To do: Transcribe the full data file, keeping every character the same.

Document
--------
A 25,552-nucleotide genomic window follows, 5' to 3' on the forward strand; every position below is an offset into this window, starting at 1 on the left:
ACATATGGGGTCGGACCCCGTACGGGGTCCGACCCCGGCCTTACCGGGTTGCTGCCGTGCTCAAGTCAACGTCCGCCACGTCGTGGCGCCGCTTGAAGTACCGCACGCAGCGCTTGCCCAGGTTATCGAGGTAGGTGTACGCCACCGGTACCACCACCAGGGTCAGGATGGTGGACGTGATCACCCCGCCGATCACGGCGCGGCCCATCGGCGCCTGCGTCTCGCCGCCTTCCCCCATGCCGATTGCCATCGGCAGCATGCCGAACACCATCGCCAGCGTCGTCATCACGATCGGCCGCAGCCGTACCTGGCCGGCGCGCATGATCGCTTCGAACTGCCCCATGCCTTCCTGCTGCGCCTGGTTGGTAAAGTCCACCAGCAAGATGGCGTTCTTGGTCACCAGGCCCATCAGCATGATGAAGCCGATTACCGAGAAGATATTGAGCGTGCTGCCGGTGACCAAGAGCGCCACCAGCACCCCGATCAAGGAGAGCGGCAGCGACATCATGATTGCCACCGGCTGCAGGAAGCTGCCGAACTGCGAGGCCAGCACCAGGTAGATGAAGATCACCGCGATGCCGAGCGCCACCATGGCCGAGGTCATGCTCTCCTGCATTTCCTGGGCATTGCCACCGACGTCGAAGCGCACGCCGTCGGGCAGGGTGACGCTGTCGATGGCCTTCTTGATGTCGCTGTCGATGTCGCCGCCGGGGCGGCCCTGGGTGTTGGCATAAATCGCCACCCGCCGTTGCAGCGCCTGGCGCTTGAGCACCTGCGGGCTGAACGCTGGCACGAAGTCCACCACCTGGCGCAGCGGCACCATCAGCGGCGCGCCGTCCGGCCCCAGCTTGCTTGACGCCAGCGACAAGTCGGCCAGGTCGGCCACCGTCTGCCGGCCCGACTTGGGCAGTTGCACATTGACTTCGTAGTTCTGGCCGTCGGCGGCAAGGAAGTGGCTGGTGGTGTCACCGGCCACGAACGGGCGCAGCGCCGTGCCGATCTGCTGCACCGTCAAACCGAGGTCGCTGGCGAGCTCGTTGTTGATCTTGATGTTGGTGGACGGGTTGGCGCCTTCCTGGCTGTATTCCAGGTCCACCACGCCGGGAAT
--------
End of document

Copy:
A 25,552-nucleotide genomic window follows, 5' to 3' on the forward strand; every position below is an offset into this window, starting at 1 on the left:
ACATATGGGGTCGGACCCCGTACGGGGTCCGACCCCGGCCTTACCGGGTTGCTGCCGTGCTCAAGTCAACGTCCGCCACGTCGTGGCGCCGCTTGAAGTACCGCACGCAGCGCTTGCCCAGGTTATCGAGGTAGGTGTACGCCACCGGTACCACCACCAGGGTCAGGATGGTGGACGTGATCACCCCGCCGATCACGGCGCGGCCCATCGGCGCCTGCGTCTCGCCGCCTTCCCCCATGCCGATTGCCATCGGCAGCATGCCGAACACCATCGCCAGCGTCGTCATCACGATCGGCCGCAGCCGTACCTGGCCGGCGCGCATGATCGCTTCGAACTGCCCCATGCCTTCCTGCTGCGCCTGGTTGGTAAAGTCCACCAGCAAGATGGCGTTCTTGGTCACCAGGCCCATCAGCATGATGAAGCCGATTACCGAGAAGATATTGAGCGTGCTGCCGGTGACCAAGAGCGCCACCAGCACCCCGATCAAGGAGAGCGGCAGCGACATCATGATTGCCACCGGCTGCAGGAAGCTGCCGAACTGCGAGGCCAGCACCAGGTAGATGAAGATCACCGCGATGCCGAGCGCCACCATGGCCGAGGTCATGCTCTCCTGCATTTCCTGGGCATTGCCACCGACGTCGAAGCGCACGCCGTCGGGCAGGGTGACGCTGTCGATGGCCTTCTTGATGTCGCTGTCGATGTCGCCGCCGGGGCGGCCCTGGGTGTTGGCATAAATCGCCACCCGCCGTTGCAGCGCCTGGCGCTTGAGCACCTGCGGGCTGAACGCTGGCACGAAGTCCACCACCTGGCGCAGCGGCACCATCAGCGGCGCGCCGTCCGGCCCCAGCTTGCTTGACGCCAGCGACAAGTCGGCCAGGTCGGCCACCGTCTGCCGGCCCGACTTGGGCAGTTGCACATTGACTTCGTAGTTCTGGCCGTCGGCGGCAAGGAAGTGGCTGGTGGTGTCACCGGCCACGAACGGGCGCAGCGCCGTGCCGATCTGCTGCACCGTCAAACCGAGGTCGCTGGCGAGCTCGTTGTTGATCTTGATGTTGGTGGACGGGTTGGCGCCTTCCTGGCTGTATTCCAGGTCCACCACGCCGGGAAT